Tomorrow marks an important anniversary for me. It’s something I don’t discuss publicly. And there’s not a whole lot I won’t reveal about myself, so that’s saying something. I don’t even mention it privately. So it’s kind of a big deal.
I’ve carried this burden for 17 years; the result of a mistake ontop of another mistake.
I started this blog post thinking I would talk about God’s grace and how we sometimes keep ourselves shackled by the mistakes we’ve made, long after God has already forgiven and forgotten them.
But as I write this I am overwhelmed by another, not dissimilar burden. And it has me thinking about how often we strive for comfort at the expense of our future selves.
Seventeen years ago I didn’t think about the impact that my decisions would have on future me. I only thought about the me that was in the now; when I made the first mistake, and then when I wanted to erase that mistake and so I made another one.
As a maturing Christian I know what I should do. And I’ve been down enough well-trodden paths, trials and heartaches to know that it isn’t even about following the rules or being a “good girl.” If that’s what our salvation required, we’d all be doomed to hell. Jesus said that the work on the cross is finished. There is nothing you or I could do to add or take away from it.I know I am saved and that I am forgiven for every single sin I’ve ever committed or will commit. But true obedience comes not from a sense of obligation, but from the love we have for a savior who sacrificed everything just to be with us.
God’s love is not conditional. It does not depend on what we do or not do, but on what he has already done for us and the great, unmeasurable, unfathomable love of the Father for his creation. He stands by us as we sin against him, even when those sins are willful. He’s ready to catch us when we fall because he knows the pain that comes from sin. That’s why he didn’t want us to go there in the first place.
Sometimes this understanding makes it easy to sin. I know it should make it harder. A person whose faith is strong is saddened by the way our sin causes the Holy Spirit to grieve. But if your faith is anything like mine, it ebbs and flows like the tide, but not nearly as predictably.
The enemy keeps a close eye on the ebb and flow of our faith. 1 Peter 5:8 tells us “Be alert and of sober mind. Your enemy the devil prowls around like a roaring lion looking for someone to devour.” While it’s not an exact science, I believe the devil is more likely to attack with catastrophes – job loss, relationship issues, health issues, etc. – when faith is high. He is seeking to knock us off the rock.
When faith is low the enemy attacks more subtly. We are furthest from God when faith is low. A catastrophe might draw us closer to God, and satan certainly doesn’t want that. So his approach is to send us something so beautiful we fail to see (or to care!) what might be hiding beneath the disguise. “Satan himself masquerades as an angel of light (2 Corinthians 10:14).” Light can be very distracting and alluring.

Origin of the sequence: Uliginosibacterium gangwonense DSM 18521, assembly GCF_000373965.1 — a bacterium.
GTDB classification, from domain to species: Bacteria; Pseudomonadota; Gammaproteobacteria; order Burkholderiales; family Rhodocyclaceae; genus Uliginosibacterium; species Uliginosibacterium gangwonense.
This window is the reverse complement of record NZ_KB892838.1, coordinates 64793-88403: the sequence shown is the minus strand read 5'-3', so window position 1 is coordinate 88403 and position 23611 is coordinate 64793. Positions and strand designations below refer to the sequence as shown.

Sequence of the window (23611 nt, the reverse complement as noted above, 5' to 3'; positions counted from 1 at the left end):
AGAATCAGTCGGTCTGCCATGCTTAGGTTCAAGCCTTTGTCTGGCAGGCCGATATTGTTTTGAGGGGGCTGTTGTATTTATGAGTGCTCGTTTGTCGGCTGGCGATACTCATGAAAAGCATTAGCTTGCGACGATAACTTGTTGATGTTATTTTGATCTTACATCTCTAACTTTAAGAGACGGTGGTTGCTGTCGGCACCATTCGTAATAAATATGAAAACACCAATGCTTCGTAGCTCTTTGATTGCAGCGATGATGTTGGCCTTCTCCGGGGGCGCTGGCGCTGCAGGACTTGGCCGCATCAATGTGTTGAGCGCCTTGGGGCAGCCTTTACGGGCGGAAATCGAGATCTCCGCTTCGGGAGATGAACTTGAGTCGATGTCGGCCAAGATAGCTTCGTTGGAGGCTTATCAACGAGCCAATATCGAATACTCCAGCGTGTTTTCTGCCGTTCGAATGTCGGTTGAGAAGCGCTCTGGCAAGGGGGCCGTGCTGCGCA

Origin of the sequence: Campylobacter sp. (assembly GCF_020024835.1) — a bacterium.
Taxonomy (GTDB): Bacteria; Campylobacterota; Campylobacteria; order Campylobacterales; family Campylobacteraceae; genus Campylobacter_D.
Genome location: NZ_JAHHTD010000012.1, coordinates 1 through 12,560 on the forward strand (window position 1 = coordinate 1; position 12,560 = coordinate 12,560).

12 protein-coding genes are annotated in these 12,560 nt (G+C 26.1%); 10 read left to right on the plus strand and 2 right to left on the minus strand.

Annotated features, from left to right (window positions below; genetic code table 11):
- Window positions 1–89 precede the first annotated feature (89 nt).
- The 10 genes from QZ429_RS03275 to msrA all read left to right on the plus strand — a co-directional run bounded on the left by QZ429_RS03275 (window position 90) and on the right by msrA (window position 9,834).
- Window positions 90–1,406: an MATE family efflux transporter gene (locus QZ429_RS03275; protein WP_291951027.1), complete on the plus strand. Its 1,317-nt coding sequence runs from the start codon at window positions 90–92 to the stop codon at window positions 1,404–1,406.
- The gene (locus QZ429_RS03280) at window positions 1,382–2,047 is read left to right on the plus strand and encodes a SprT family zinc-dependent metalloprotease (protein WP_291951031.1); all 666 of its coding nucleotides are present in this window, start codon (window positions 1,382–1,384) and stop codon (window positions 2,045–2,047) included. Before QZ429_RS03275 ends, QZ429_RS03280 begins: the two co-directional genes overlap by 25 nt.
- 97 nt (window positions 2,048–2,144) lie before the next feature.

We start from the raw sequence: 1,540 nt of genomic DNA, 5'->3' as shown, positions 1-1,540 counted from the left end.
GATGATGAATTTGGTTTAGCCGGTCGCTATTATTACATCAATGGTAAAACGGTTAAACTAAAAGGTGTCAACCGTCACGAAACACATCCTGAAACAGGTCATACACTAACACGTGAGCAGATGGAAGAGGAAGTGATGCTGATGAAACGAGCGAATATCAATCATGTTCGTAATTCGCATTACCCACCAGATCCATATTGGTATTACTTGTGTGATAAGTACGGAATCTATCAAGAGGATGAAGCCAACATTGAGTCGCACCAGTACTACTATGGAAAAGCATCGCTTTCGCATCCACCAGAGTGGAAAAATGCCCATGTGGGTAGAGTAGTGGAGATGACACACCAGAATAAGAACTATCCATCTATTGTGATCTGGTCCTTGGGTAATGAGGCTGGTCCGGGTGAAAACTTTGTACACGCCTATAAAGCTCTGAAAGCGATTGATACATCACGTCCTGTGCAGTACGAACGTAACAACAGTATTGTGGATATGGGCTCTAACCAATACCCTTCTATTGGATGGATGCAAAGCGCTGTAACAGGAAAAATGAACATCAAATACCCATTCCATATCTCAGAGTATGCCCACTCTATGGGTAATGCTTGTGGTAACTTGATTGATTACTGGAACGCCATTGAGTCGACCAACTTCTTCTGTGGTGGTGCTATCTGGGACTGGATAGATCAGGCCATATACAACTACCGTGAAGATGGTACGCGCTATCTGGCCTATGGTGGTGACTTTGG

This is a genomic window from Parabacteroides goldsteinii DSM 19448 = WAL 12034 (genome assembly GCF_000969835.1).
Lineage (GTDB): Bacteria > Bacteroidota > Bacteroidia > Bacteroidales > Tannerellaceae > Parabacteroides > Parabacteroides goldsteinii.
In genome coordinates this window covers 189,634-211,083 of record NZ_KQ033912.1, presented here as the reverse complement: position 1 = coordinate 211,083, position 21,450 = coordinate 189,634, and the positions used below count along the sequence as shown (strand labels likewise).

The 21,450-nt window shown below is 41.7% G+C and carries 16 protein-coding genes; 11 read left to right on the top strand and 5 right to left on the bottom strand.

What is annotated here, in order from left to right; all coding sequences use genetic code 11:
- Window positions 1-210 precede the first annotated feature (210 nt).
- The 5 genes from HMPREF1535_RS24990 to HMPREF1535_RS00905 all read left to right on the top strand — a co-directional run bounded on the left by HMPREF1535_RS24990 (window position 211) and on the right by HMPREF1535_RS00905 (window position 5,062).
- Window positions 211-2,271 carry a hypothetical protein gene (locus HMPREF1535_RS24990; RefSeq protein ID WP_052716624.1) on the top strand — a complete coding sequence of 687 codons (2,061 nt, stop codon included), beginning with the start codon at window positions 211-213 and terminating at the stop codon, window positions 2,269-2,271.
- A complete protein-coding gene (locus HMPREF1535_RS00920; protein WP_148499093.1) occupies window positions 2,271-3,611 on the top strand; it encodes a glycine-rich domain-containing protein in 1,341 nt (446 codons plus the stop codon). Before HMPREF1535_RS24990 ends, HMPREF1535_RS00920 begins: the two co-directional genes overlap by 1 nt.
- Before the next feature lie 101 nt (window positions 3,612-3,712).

It could be a relationship that hinders us in our walk with God, pulling us even farther away. Or a better paying job that takes us from our local ministry either by relocation or by eating up too much of our time. Or perhaps Satan’s trojan horse comes in the form of “success” in another way, something that’s just too good to refuse. And we are like Homer’s sailors, following the voice of the siren because God’s voice has dimmed.
In these times it is easy to not think about ourselves in the future, or how the shadows we cast today might affect us tomorrow or even years down the road.
David didn’t think of it the night he seduced Bathsheba.
I didn’t think of it seventeen years ago when I was careless and didn’t want to deal with the consequences. And I didn’t think of it two and half months ago, when I allowed myself to be led astray by someone disguised as God’s fulfilled promise.
I am grateful for God’s grace and forgiveness and I know I should accept it readily, except that I find myself not wanting to reach for it. He is holding it out to me, begging for me to come home; yet I’m holding onto the deception and praying that God make it my truth. That he would take my mistake and make it right. I don’t want to leave this man and go back to loving God if means I have to give this up.
This sin has entangled me so deeply and I am like a crab on the shoreline after the tide has ebbed, stranded on my back and floundering in the hot sun. I can see the water from where I am, but I’ve lost faith that I’ll be happier in the water. Wasn’t I there before and just as miserable, albeit in a different way? At least on the sand I am not alone.
This is where obedience is sacrifice and sacrifice is trust. I know that I know that I know I need to make my way back to the water. And on this eve of the anniversary of my most shameful memory I know the pain I am causing myself – maybe not my present day self who is benefiting from the immediate rewards – but from my future self who must deal with the pain that will come from willfully turning from God in favor of my worldly desires.
So the choice I make is a willful and reluctant one. I choose to do right, to follow God and to allow him to lead me back to the water. It’s a sacrifice and it’s going to hurt. And I may not be any happier; I may even be more miserable. But I have to trust that God knows what he’s doing. Especially when I do not.